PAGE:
Please use this identifier to cite or link to this item: http://hdl.handle.net/2440/43710
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Type: Journal article
Title: Calcium in regolith carbonates of central and southern Australia: Its source and implications for the global carbon cycle
Author: Dart, R.
Hatch, K.
Chittleborough, D.
Hill, S.
Citation: Palaeogeography Palaeoclimatology Palaeoecology, 2007; 249(3-4):322-334
Publisher: Elsevier Science BV
Issue Date: 2007
ISSN: 0031-0182
Statement of
Responsibility: 
Robert C. Dart, Karin M. Barovich, David J. Chittleborough and Steven M. Hill
Abstract: The widespread regolith carbonates of the Australian continent are a potential sink for CO2. We have used Sr isotopes to investigate the source of the Ca in regolith carbonates that cover approximately 1.6 × 106 km2 of inland Australia. 87Sr/86Sr ratios for nearly all the carbonates were in the range 0.7094 to 0.7211. The results show that only about 10% of the Ca in regolith carbonates is derived from weathered bedrock, with the remaining component being derived from an external marine source. The exceptions are the most northerly samples with a range of 0.7270 to 0.7374, in which bedrock content may be as high as 30%. The likely Ca source areas are sedimentary carbonates located on the continental shelf and calcareous aeolianites that surround much of the southern and western Australian coastline. Winds passing over these carbonates continually rework and transport the material over the Australian continent where it has settled and formed the regolith carbonates we see today. The impact of this process is that, despite the immense area covered, Australian regolith carbonates do not capture any additional CO2; instead the carbonate is simply being remobilised from one pool (marine) to another (terrestrial).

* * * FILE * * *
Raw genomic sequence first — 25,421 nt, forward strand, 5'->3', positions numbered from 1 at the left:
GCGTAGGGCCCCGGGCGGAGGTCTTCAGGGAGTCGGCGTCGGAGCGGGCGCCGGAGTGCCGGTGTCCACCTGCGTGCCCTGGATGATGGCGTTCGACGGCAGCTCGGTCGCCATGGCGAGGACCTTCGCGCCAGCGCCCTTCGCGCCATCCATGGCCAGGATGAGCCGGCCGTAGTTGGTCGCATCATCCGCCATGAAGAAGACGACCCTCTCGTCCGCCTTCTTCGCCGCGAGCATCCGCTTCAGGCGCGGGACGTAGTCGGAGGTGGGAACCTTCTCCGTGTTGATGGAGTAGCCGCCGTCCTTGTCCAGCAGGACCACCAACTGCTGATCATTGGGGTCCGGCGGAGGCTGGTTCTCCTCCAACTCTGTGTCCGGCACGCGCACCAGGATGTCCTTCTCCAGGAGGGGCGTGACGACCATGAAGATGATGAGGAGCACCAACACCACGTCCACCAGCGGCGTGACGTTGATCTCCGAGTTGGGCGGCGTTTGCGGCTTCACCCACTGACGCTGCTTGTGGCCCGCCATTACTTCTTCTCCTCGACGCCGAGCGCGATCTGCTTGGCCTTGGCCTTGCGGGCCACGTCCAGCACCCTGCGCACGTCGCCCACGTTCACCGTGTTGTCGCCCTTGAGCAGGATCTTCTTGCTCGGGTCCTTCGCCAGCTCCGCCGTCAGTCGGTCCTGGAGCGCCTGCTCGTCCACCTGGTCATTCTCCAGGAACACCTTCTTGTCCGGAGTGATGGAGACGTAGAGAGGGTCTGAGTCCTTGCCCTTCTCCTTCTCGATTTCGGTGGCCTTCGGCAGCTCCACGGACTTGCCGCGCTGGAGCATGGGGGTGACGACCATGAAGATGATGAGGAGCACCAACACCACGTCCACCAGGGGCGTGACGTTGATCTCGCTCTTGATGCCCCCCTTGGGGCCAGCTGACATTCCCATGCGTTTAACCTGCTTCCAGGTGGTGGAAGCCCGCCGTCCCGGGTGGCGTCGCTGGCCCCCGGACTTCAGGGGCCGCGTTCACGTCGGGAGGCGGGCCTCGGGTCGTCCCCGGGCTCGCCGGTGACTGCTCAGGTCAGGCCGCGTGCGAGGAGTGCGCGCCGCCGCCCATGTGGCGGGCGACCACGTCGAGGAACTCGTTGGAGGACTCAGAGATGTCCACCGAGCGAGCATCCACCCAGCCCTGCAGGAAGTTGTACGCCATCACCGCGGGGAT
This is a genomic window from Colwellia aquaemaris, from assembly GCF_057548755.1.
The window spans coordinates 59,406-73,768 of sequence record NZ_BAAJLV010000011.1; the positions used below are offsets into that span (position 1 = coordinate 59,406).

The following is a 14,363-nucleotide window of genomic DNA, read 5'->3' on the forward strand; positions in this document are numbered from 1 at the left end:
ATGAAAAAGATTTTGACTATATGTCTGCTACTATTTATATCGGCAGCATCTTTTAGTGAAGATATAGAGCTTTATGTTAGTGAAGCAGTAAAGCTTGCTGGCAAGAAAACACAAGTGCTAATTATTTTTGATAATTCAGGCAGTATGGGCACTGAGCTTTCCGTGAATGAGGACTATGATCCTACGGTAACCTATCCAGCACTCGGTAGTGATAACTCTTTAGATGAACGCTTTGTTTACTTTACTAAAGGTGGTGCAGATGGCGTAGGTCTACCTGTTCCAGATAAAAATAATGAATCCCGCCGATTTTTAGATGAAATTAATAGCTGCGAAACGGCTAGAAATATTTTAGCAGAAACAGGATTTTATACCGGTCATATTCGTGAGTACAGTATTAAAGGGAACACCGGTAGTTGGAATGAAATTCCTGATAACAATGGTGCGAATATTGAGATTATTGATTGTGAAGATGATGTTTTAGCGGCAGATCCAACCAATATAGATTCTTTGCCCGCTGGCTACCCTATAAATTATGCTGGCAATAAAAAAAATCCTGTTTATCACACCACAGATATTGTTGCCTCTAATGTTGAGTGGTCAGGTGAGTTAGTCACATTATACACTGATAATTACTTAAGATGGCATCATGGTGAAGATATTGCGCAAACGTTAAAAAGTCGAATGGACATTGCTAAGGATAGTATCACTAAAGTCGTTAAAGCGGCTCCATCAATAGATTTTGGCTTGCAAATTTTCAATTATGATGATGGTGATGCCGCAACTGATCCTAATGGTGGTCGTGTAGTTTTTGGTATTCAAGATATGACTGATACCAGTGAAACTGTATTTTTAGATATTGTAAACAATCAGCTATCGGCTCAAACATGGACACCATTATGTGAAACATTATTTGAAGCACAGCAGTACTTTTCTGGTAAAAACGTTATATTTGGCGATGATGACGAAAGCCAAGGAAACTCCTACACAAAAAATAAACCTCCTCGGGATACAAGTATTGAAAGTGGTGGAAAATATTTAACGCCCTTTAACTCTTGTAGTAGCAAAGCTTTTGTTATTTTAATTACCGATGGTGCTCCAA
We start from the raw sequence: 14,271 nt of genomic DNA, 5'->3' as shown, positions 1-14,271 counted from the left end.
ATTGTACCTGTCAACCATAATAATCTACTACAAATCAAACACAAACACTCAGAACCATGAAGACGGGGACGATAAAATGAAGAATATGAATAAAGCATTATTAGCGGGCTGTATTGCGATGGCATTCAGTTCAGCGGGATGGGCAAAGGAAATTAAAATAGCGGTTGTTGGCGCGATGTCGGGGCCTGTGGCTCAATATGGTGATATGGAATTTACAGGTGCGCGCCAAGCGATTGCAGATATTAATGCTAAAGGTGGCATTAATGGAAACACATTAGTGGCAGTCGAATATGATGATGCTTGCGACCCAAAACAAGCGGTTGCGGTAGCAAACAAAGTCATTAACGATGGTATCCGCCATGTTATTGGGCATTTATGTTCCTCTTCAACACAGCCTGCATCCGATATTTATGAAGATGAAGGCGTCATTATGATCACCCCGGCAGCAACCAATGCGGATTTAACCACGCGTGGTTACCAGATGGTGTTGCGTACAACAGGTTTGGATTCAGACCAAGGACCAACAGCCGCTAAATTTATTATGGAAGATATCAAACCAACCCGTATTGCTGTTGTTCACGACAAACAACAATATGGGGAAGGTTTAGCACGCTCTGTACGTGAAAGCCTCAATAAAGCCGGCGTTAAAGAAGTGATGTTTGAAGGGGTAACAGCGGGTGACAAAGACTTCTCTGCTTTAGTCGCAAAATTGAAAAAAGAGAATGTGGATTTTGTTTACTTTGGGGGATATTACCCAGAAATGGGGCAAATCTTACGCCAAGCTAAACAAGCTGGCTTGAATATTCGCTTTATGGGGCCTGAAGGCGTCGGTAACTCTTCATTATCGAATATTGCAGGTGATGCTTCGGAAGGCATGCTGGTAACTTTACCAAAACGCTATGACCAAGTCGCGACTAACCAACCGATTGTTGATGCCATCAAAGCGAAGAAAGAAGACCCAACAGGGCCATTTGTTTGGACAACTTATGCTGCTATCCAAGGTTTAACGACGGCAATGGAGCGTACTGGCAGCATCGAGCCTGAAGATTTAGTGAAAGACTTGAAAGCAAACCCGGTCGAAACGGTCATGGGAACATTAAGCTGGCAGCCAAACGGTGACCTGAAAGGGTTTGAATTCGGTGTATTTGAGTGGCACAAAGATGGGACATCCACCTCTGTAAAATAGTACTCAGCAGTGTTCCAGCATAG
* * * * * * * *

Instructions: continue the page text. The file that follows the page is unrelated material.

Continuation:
RMID: 0020070925
DOI: 10.1016/j.palaeo.2007.02.005
Description (link): http://www.elsevier.com/wps/find/journaldescription.cws_home/503355/description#description
Appears in Collections:Earth and Environmental Sciences publications
Environment Institute publications

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